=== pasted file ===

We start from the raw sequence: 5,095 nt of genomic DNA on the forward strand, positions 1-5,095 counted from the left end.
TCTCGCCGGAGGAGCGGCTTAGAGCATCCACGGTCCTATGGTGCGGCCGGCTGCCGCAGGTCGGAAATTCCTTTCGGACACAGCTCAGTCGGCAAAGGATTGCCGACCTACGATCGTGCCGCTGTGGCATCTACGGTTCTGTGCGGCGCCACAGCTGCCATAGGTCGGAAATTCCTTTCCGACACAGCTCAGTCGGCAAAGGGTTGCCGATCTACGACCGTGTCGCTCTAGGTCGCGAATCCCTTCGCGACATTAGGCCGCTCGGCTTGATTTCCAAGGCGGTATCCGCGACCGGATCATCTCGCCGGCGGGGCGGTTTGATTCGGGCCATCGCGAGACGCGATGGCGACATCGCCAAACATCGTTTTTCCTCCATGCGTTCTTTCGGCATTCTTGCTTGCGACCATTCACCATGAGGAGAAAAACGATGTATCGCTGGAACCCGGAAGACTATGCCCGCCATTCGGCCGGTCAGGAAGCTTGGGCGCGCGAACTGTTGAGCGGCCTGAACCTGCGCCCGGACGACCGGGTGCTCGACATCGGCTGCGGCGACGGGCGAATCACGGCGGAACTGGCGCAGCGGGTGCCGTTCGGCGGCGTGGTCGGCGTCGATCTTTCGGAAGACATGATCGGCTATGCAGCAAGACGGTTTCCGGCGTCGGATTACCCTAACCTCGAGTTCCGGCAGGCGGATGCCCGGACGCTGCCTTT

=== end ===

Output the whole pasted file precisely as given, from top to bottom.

We start from the raw sequence: 5,095 nt of genomic DNA on the forward strand, positions 1-5,095 counted from the left end.
TCTCGCCGGAGGAGCGGCTTAGAGCATCCACGGTCCTATGGTGCGGCCGGCTGCCGCAGGTCGGAAATTCCTTTCGGACACAGCTCAGTCGGCAAAGGATTGCCGACCTACGATCGTGCCGCTGTGGCATCTACGGTTCTGTGCGGCGCCACAGCTGCCATAGGTCGGAAATTCCTTTCCGACACAGCTCAGTCGGCAAAGGGTTGCCGATCTACGACCGTGTCGCTCTAGGTCGCGAATCCCTTCGCGACATTAGGCCGCTCGGCTTGATTTCCAAGGCGGTATCCGCGACCGGATCATCTCGCCGGCGGGGCGGTTTGATTCGGGCCATCGCGAGACGCGATGGCGACATCGCCAAACATCGTTTTTCCTCCATGCGTTCTTTCGGCATTCTTGCTTGCGACCATTCACCATGAGGAGAAAAACGATGTATCGCTGGAACCCGGAAGACTATGCCCGCCATTCGGCCGGTCAGGAAGCTTGGGCGCGCGAACTGTTGAGCGGCCTGAACCTGCGCCCGGACGACCGGGTGCTCGACATCGGCTGCGGCGACGGGCGAATCACGGCGGAACTGGCGCAGCGGGTGCCGTTCGGCGGCGTGGTCGGCGTCGATCTTTCGGAAGACATGATCGGCTATGCAGCAAGACGGTTTCCGGCGTCGGATTACCCTAACCTCGAGTTCCGGCAGGCGGATGCCCGGACGCTGCCTTT